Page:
But here’s the thing: I have too many tastes, and ideas, and personalities just to fit in one home. I want a thousand homes, a million homes, a home in every port, a home for every mood. So this week, every day I’ll do a new post for each of my imaginary, one-day homes.

LA padToday’s post is all about my dream pad in LA. Los Angeles is my home right now, but I think The Boy and I would eventually like to move north where there are more trees and fewer cockroaches. There are lots of things about LA that I could happily live without: the traffic, the trash and grime, and at least some of the people (the ones who gladly live up to every LA stereotype). But there’s plenty of stuff I love about LA, too: the sunshine, the funky neighborhoods, the thrift shopping, the tacos. I could never say goodbye to all that, not completely.

In my fantasies, my LA home is a bungalow up in the hills around Griffith Park. On warm summer nights, The Boy and I walk to concerts at the Greek Theatre. Inside is all mid-century glamour: lots of white with gold accents and pops of bright color. We’ll put on Motown records and dance around in front of our huge windows that look out across the city below while we drink whisky out of these moroccan lowball glasses.

Tune in tomorrow for more housing dreams, or check out my Pinterest for inspiration!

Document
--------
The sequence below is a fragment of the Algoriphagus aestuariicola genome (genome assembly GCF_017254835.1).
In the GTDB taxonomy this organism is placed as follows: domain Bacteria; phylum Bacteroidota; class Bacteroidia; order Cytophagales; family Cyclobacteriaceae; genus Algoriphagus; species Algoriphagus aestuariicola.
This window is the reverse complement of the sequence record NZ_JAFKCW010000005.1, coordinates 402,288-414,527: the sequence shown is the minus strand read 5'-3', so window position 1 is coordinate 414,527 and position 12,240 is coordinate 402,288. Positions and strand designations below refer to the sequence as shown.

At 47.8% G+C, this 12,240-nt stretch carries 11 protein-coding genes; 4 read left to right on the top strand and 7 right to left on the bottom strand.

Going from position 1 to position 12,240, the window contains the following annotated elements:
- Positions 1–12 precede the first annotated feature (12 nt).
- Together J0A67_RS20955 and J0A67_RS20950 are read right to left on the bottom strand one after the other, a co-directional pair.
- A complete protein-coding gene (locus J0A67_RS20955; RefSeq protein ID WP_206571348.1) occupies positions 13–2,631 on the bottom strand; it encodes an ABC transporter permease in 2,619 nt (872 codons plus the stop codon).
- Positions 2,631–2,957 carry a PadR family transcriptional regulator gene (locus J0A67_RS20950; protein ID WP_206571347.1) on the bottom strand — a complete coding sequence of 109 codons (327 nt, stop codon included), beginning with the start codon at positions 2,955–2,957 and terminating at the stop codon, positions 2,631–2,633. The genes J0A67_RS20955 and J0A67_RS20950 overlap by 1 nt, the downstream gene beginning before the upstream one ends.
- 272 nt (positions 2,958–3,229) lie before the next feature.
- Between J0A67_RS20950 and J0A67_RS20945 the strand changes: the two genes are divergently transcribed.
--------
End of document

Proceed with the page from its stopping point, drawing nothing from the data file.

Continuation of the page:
Image sources, clockwise from top left: 1, 2, 3

 

California: I’ll Be Knockin’ On the Golden Door

Well what do you know, I finally got around to posting photos of The Boy’s trip to California! It was his first time in Los Angeles, so of course the firs thing we had to do was go to the beach. Actually, the first thing was tacos. But then the beach! Living in LA, there are many beach options, but I always choose to drive about an hour out of the city to Leo Carrillo. Not only is it a stunning beach (much cleaner than some of the closer ones) with caves (!), but the drive up there is pretty spectacular as well. You have to wind in and out of beautiful Malibu Canyon, and it’s actually pretty terrifying because it’s very narrow, and everyone drives so fast, and it’s a pretty long fall from the road to the bottom of the canyon. But that’s all the fun!

That’s my car! Isn’t she a cutie?

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A little late, but…

Happy Fourth! I would have posted this delightful PES video yesterday, but I was far too busy drinking beer. In my opinion, the 4th of July is a quintessentially suburban holiday, and should be celebrated as such. I was lucky enough to have a friend out in the ‘burbs, so I hung out in his driveway playing disgusting drinking games all day.

 

Video first seen here.